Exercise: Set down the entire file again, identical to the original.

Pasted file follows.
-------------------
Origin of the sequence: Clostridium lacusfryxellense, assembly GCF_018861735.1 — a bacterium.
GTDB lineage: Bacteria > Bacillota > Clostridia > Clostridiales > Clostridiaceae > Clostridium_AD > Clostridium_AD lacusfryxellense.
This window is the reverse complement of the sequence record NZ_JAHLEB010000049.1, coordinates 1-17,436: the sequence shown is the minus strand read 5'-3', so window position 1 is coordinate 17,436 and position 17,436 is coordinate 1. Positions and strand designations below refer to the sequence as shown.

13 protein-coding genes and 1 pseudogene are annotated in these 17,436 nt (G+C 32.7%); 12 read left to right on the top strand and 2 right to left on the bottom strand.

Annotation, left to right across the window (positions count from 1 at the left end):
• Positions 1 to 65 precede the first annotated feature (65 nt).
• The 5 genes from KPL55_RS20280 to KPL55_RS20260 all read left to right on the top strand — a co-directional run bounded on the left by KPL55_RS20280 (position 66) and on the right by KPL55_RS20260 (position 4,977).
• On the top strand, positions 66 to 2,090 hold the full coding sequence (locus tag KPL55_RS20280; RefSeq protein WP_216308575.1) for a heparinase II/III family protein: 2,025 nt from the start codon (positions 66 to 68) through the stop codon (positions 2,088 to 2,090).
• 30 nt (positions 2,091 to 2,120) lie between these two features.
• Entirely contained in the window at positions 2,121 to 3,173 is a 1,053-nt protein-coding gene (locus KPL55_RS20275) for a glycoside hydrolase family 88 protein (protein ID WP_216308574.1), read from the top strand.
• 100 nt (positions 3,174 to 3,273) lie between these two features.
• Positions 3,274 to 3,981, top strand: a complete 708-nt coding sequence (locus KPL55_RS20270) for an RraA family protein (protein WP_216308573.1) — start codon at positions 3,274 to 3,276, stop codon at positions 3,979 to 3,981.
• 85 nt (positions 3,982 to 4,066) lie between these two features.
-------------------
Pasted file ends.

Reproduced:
Origin of the sequence: Clostridium lacusfryxellense, assembly GCF_018861735.1 — a bacterium.
GTDB lineage: Bacteria > Bacillota > Clostridia > Clostridiales > Clostridiaceae > Clostridium_AD > Clostridium_AD lacusfryxellense.
This window is the reverse complement of the sequence record NZ_JAHLEB010000049.1, coordinates 1-17,436: the sequence shown is the minus strand read 5'-3', so window position 1 is coordinate 17,436 and position 17,436 is coordinate 1. Positions and strand designations below refer to the sequence as shown.

13 protein-coding genes and 1 pseudogene are annotated in these 17,436 nt (G+C 32.7%); 12 read left to right on the top strand and 2 right to left on the bottom strand.

Annotation, left to right across the window (positions count from 1 at the left end):
• Positions 1 to 65 precede the first annotated feature (65 nt).
• The 5 genes from KPL55_RS20280 to KPL55_RS20260 all read left to right on the top strand — a co-directional run bounded on the left by KPL55_RS20280 (position 66) and on the right by KPL55_RS20260 (position 4,977).
• On the top strand, positions 66 to 2,090 hold the full coding sequence (locus tag KPL55_RS20280; RefSeq protein WP_216308575.1) for a heparinase II/III family protein: 2,025 nt from the start codon (positions 66 to 68) through the stop codon (positions 2,088 to 2,090).
• 30 nt (positions 2,091 to 2,120) lie between these two features.
• Entirely contained in the window at positions 2,121 to 3,173 is a 1,053-nt protein-coding gene (locus KPL55_RS20275) for a glycoside hydrolase family 88 protein (protein ID WP_216308574.1), read from the top strand.
• 100 nt (positions 3,174 to 3,273) lie between these two features.
• Positions 3,274 to 3,981, top strand: a complete 708-nt coding sequence (locus KPL55_RS20270) for an RraA family protein (protein WP_216308573.1) — start codon at positions 3,274 to 3,276, stop codon at positions 3,979 to 3,981.
• 85 nt (positions 3,982 to 4,066) lie between these two features.